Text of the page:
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Germany previews 'Better City, Better Life'
2009. 22 October
by Pan Zheng
(shanghaidaily.com) A German exhibition on environmentally sustainable urban planning is underway at the Shanghai International Industry Design Center in Baoshan District through December 15.
Sponsored by the German Consulate General in Shanghai, "Updating Germany" is part of the run-up to World Expo 2010 Shanghai whose theme is "Better City, Better Life."
The exhibition is curated by Matthias Bottger and Friedrich von Borries.
It presents 100 ideas on sustainable urban development and represents a pooling of ideas on environmentally sustainable and liveable construction.
The exhibit shows Germany's contribution to the architecture exhibition at the 2008 Biennale in Venice.
There are projections, models, videos, sound installations and photography.
"We want to show our attitude toward future planning," says Bottger. "We provide our audience with good ideas and examples of what we can do for a better future and how we can do it."
The exhibition features the best of urban architecture, green energy and useful digital technologies.
In one installation there are plants, lights and suspended bags of water - an experiment with a "climate machine." It simulates different climates and environments to give the plants what they need. Though they are grown indoors without sunshine, the plants flourish in the artificial environment.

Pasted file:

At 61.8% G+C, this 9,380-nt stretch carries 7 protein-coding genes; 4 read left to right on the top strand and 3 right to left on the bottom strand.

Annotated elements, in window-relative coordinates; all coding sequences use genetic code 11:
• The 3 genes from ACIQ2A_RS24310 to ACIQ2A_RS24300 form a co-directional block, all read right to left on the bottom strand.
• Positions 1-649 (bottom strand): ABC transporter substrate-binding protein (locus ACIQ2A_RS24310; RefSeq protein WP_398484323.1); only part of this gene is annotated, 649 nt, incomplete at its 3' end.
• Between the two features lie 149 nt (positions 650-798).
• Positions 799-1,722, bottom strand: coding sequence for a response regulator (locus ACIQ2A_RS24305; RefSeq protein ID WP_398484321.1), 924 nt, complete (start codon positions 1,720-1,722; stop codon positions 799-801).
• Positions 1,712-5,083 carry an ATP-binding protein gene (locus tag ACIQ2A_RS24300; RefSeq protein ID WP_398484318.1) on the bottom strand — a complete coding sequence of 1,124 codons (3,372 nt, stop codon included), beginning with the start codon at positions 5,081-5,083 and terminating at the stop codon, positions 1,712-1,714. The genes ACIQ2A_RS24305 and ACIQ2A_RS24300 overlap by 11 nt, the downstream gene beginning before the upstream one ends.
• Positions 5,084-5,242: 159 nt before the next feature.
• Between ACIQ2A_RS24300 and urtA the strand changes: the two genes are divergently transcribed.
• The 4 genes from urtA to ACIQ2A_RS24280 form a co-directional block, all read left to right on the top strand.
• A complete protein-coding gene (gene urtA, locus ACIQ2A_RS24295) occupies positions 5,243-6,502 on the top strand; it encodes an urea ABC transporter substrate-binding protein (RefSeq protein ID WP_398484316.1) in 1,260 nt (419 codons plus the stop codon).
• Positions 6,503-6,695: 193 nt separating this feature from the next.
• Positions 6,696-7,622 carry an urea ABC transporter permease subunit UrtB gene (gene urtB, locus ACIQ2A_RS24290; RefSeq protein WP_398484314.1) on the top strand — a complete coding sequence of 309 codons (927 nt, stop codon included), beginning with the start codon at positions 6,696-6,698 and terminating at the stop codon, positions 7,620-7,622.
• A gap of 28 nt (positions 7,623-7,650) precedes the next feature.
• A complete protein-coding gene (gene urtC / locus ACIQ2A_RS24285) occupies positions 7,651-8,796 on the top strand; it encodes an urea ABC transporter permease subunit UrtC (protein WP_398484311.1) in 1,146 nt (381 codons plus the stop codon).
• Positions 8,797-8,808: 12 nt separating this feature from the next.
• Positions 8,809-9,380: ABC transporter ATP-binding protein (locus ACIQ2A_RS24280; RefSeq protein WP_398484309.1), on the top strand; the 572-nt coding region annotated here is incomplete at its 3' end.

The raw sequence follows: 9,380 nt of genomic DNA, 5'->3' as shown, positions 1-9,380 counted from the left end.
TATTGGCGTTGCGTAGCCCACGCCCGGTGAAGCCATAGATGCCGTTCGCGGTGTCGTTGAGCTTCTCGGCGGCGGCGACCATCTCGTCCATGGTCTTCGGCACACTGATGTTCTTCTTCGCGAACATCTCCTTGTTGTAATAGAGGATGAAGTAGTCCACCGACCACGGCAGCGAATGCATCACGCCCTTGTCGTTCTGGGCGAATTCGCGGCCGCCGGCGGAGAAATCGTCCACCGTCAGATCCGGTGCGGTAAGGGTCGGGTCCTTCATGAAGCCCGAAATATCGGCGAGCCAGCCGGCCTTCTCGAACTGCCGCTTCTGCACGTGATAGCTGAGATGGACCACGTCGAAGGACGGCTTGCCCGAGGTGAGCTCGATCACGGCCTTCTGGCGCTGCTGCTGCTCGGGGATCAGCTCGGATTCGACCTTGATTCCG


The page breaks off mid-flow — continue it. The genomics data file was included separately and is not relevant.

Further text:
A model of a "smart home" uses only as much electricity as needed, through digital technology and intelligent chips. Light and power are supplied to meet demand.
"Electricity usage is currently stupid and wasteful, so we need appliances that use energy selectively and can regulate their own consumption," says Bottger.
The exhibition features sustainable construction, including a wall constructed with recycled plastic bottles.
"One of the biggest environmental problems in the construction industry is that components and structures are composed of a variety of different materials that are so interconnected that they are almost impossible to break down into their component parts for recycling," says Bottger.
Thus, this model wall has components that are easy to dismantle and recycle. It eliminates the need for synthetic adhesives that generally cannot be recycled.
"We first came up with our idea of 'updating' two or three years ago," says Bottger.
"We found that in Germany, we need to do something for a sustainable future and for the next generations."
The exhibition opened last year in Germany to a good response. After China it will move to other countries.
"China is developing so fast now, and wasting too many resources," says Bottger, and it needs to update its environmental thinking.
In some exhibitions and conferences, experts focus on dire environmental threats and doomsday climate-change scenarios. This one is very different.
"We have a positive attitude toward the future," says Bottger. "Many people raise and illustrate in great detail the problems we're facing but never provide answers.
"In 'Updating Germany,' our job is to provide answers. It may not be a lasting solution, but we want to show a constructive direction. It's not a short-term project."
Date: through December 11
Venue: Shanghai International Industry Design Center, 3000 Yixian Rd, Baoshan District